“Ah yes, the awkward high school kid coming of age story. The other staple of summer at the movies, albeit one with usually less fanfare than the big action movies. You see these all the time, with the details changed. But the reason they’re done so often is that it is a subject matter that is very relatable. We’ve all been thru some difficulties growing up. It’s an endless source of material for writers to draw from.
I find that what makes each of these stories stand out from the others is the characters, and on that front, this was a winning film. At least as far as the adults go. You’ve gotta have characters that fall into three categories: the outcast, the oppressors, the unlikely ally. The outcast, was Duncan, played by Liam James. I thought he nailed it a little bit too much. The problem you run into when you’re trying to recreate those awkward teenage years is that while you want the movie to feel realistic, you don’t want it to be so real that you too feel awkward watching the film. Since it took a while to get going, we were stuck in that place for a little too long.
Given that it was summer and the story had to do with Duncan getting dragged to a beach house with his mom and her boyfriend, the oppressors were the adults: said Mom and BF and their neighbors and friends. Yeah, some of it was a little weird to accept how childish the adults were acting in that community (spring break for adults was the phrase thrown around). However, they were played by such an incredible cast, I was quick to forgive them. Toni Collette, the ultimate single mom trying to make it work (see also: About a Boy, The Sixth Sense) played his mom. She is always a force on screen, and this was no different. Allison Janney chewed scenery as the rarely sober next door neighbor. But the best one of all was Steve Carell as the d-bag b-friend. We pretty much always see Carell play the nice guy. Even when he starts out bad, he ends up good (see: Despicable Me). This was quite a different turn for him, and a very welcome one at that.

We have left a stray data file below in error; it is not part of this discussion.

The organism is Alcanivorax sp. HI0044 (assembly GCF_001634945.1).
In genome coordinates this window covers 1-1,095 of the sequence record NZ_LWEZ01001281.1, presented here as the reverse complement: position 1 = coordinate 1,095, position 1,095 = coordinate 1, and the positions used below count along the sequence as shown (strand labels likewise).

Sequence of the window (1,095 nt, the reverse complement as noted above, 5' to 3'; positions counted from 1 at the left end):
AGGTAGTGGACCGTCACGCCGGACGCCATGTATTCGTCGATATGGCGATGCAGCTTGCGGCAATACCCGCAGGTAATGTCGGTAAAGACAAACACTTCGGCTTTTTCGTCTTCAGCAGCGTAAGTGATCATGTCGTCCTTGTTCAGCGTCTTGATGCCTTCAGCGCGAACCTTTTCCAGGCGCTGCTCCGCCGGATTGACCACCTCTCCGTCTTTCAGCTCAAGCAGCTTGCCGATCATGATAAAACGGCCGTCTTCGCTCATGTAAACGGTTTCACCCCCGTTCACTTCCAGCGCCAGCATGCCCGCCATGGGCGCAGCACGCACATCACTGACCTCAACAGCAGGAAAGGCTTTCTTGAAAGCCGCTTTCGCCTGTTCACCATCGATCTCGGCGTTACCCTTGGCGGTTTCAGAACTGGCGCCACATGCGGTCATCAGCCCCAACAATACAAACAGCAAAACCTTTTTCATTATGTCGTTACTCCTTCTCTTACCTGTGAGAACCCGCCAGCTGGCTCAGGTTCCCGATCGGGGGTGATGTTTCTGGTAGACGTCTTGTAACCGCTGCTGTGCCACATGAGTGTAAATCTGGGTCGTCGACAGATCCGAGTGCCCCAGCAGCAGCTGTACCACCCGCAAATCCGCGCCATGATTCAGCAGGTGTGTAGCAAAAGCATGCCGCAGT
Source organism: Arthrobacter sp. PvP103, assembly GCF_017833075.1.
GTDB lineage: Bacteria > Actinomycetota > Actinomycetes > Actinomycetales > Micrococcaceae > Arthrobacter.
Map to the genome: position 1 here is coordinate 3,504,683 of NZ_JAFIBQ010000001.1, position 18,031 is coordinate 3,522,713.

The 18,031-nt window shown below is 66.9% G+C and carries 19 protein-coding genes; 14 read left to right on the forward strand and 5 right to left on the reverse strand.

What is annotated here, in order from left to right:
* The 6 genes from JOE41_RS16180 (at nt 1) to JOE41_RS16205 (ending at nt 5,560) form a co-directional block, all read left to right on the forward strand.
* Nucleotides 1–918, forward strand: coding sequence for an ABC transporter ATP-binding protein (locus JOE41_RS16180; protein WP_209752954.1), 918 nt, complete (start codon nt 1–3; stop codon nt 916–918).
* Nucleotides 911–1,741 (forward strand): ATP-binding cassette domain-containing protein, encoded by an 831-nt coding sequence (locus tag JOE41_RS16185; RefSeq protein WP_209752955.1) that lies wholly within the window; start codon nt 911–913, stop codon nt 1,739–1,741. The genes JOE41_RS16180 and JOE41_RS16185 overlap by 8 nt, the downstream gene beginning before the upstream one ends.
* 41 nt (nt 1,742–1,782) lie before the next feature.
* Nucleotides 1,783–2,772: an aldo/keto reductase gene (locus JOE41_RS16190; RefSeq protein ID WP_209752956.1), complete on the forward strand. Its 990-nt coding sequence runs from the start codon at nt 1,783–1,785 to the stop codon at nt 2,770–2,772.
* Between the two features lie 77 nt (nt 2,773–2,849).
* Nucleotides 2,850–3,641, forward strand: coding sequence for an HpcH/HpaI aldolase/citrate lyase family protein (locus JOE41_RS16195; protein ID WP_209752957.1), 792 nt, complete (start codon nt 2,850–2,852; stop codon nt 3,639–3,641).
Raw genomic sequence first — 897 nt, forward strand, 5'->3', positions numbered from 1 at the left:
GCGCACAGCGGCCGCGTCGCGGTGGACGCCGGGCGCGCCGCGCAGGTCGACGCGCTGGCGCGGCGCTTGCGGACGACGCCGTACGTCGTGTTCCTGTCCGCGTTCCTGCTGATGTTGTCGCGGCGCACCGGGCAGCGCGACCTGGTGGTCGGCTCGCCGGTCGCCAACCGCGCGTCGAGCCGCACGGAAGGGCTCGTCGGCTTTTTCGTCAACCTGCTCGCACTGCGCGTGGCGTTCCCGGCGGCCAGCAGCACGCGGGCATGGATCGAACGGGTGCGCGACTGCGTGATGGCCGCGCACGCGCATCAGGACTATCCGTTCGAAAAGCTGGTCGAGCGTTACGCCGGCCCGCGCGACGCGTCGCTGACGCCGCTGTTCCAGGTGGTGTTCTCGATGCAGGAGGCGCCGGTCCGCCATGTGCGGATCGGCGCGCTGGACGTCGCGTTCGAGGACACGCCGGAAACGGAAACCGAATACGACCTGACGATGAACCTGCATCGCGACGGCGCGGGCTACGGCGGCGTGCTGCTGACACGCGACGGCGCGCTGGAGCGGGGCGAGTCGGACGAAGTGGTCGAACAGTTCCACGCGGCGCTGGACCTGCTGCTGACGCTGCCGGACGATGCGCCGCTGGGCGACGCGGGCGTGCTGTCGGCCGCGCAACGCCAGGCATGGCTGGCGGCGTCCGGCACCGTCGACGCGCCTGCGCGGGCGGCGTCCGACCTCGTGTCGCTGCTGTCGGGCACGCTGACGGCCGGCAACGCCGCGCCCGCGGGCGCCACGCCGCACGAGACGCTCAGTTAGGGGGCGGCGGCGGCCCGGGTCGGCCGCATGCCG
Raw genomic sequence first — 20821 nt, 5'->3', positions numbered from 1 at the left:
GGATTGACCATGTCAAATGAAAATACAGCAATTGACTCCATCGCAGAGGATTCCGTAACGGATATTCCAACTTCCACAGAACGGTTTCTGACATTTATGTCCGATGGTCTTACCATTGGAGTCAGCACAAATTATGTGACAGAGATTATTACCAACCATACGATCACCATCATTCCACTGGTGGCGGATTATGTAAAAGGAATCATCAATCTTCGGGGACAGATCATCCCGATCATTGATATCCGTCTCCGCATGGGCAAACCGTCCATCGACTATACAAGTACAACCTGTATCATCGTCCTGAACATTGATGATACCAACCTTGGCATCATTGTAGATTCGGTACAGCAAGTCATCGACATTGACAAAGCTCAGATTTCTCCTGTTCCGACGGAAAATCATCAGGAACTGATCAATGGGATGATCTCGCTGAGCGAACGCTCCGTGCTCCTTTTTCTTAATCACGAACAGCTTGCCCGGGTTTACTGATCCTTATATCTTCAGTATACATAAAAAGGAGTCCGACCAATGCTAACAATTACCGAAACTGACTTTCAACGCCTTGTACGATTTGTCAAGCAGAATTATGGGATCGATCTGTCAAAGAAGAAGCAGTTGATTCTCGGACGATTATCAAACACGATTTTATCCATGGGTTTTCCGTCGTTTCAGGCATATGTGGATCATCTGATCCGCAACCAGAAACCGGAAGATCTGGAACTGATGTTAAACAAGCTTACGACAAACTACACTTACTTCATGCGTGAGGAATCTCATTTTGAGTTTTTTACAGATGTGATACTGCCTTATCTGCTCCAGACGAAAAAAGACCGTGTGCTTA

In order for a movie like this to work, and you to not wanna slit your wrists in sympathy with our outcast, we need an ally. The unlikely person who befriends our protagonist, and gives them guidance and acceptance. Sometimes, it’s other friends (see: Perks of Being a Wallflower). Sometimes, it’s a trusting adult (see: Donnie Darko…eh best I could come up with). Here, our ally Owen, played by the glorious Sam Rockwell, is a bit of a man-child, somewhere between the two, and very much the best of both worlds. He’s hip enough to know how to relate to Duncan, but old enough to give advice from experience. I saw a comment somewhere that Hollywood doesn’t quite know what to do with Sam Rockwell, the combination of his spirit, charm, and talent I suppose, but here is a film where he fits. For me, this movie was all about his scenes. Given that Ive been quite a fan of his for a while, I’ll say that’s a very good thing
The Way Way Back – \m/ \m/ \m/ \n